Day one shopping at South Wharf DFO

Day one shopping at South Wharf DFO

By Rhonda Dredge

If you need a pair of New Balance runners after giving your old ones a beating during the last lockdown, DFO on South Wharf is the place to go.

If your running tights are on the dull side and you’re wanting to be seen, FILA has a vibrant pair in stock.

New shipments were coming in, according to the the store manager, now that things were opening up overseas.

A glimmer of hope is on the horizon but on day one of shopping after the latest lockdown local shoppers weren’t exactly flocking to stock up.

“It seems to get quieter and quieter each time there is a lockdown,” Luke Davis, store manager at the FILA outlet, said. “The last one took a couple of weeks.”

The store has a capacity of 35 under the one person per four square metres rule but on Wednesday the first customer came in at 10.15am and there were about five in the store at any one time.

Not that anyone is counting but they still remember good old days with 100 people lining up at the tills.

Workers were glad to be back even though there were lingering fears about being so close to quarantine hotels.

Both the Novotel and the Pan Pacific Hotel are still being used to isolate close contacts.

Justine Bindas, a worker at New Balance, remembers coming to work and seeing a red bus from the airport and police surrounding the hotels.

“It made me feel uncomfortable. It made it [the pandemic] real. I know because I saw police and soldiers.”

She said there was an incident where she served a customer from the US. “She’d left the hotel after quarantine. She’d finished 14 days. She’d come in to get some gear.”

Justine knew she wasn’t infected. That wasn’t the point. She feels like she’s on the front line, particularly now that some customers are coming in without masks.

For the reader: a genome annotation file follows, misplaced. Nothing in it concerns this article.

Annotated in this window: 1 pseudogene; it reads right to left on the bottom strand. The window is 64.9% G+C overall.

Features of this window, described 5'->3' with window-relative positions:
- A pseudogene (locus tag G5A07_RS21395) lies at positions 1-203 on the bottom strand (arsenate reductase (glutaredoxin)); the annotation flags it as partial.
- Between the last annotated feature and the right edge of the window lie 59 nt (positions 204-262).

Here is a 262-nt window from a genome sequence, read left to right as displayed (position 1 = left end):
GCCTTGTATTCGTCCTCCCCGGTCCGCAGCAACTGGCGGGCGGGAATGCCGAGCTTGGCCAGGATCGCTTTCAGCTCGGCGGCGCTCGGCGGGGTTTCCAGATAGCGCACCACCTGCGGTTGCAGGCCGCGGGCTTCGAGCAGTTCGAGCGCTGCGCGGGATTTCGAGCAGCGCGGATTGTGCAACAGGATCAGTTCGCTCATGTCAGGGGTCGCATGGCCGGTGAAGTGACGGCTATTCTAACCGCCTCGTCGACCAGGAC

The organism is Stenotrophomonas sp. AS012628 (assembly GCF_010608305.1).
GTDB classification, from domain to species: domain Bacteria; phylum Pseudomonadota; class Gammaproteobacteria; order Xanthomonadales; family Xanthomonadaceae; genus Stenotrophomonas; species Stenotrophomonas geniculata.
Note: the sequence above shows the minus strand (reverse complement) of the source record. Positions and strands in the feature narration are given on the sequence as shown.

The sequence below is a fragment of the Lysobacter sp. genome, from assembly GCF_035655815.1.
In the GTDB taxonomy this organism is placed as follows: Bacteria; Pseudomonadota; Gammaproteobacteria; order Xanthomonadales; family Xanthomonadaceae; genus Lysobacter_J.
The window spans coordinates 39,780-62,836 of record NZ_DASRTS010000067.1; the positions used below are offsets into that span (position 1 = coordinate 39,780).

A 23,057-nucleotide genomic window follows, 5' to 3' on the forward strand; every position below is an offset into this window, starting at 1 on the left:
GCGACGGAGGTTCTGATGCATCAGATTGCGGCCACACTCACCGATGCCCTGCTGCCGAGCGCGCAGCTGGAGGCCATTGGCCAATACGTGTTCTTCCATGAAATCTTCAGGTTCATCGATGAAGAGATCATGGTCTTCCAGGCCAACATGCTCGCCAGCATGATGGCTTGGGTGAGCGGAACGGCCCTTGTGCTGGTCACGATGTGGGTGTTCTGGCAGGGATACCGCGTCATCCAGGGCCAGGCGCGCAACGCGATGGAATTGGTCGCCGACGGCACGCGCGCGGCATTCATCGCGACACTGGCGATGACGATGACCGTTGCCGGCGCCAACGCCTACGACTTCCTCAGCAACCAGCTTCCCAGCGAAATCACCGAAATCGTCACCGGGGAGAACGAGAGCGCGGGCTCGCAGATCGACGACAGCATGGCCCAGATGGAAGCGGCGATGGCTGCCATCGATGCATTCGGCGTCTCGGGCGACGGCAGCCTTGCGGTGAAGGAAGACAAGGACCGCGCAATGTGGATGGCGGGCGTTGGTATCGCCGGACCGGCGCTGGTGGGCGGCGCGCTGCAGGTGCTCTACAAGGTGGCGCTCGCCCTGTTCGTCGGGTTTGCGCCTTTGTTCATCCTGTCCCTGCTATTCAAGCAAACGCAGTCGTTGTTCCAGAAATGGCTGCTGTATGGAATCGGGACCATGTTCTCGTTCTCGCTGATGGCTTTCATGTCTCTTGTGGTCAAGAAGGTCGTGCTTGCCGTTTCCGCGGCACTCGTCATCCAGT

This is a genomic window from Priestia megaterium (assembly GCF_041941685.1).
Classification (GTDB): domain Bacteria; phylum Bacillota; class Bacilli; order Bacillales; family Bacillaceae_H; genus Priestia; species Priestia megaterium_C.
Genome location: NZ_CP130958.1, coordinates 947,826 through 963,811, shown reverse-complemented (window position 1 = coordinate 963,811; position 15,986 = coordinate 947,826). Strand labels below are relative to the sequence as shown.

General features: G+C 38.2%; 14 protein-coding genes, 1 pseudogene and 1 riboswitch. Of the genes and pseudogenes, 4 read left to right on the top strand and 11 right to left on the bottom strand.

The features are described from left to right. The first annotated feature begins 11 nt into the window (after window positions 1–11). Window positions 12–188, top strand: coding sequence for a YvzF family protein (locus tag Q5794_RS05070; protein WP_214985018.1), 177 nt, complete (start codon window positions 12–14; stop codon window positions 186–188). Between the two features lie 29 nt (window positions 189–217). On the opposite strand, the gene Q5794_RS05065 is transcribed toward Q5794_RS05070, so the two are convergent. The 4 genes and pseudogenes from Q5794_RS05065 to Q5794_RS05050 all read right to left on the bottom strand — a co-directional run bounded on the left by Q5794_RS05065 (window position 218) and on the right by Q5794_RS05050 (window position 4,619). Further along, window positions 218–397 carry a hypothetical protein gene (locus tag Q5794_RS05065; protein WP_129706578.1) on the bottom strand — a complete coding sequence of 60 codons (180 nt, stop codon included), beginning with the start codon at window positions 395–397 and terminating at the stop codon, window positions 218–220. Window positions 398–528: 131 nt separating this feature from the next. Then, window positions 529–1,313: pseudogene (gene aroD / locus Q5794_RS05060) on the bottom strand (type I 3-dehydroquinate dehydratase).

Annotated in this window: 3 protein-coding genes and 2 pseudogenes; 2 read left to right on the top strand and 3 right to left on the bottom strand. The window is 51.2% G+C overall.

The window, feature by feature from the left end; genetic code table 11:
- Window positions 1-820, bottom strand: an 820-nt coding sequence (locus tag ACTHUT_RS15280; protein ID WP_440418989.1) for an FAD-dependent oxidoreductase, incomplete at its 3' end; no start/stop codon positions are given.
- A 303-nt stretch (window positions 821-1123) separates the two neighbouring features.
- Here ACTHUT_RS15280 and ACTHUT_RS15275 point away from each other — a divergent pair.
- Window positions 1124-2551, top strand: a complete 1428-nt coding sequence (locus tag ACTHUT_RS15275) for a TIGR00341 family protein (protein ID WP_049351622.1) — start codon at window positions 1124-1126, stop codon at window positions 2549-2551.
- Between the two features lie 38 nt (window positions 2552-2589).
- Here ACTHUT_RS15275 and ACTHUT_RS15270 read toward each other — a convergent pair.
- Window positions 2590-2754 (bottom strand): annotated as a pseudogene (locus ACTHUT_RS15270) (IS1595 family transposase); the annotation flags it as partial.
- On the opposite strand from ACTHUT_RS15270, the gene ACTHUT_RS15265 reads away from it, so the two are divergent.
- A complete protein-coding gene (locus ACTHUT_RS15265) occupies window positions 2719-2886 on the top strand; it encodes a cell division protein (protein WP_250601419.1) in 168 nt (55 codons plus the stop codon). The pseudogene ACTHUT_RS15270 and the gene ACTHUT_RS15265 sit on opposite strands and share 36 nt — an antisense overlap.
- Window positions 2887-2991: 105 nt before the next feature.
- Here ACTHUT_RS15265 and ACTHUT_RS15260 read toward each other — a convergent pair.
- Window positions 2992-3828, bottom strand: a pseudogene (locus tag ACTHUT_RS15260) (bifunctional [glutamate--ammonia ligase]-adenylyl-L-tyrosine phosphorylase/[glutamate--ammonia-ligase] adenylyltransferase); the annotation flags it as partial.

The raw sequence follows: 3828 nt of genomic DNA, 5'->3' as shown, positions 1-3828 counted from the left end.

“We’re told we can’t question them,” she told Southbank News. “We have no right to refuse them. We don’t know if the customer has a medical reason.”

Just the name Rona Walk, the narrow walkway between the hotels and DFO, has spooked some with its dark connotations.

Luke said he had avoided the walkway when coming to work, taking the river route instead. “I changed my walking. What if it goes through the air-conditioning?”

As a destination shopping venue, DFO has been hard hit. Some stores were manned during the crisis for online and click and collect shopping. But it takes time to set up a system when stock is elsewhere in a warehouse.

“The school holidays were busy,” Luke said. “And when people were able to travel from Tasmania and Canberra.”

The concept of destination shopping may not have caught on locally.

Justine does her own destination shopping to the CBD, travelling for soap to Lust, and makes something out of the trip, buying up and stopping for coffee.

Luke said that most people were still supporting their local strip shops, but what about shopping with purpose at DFO? •

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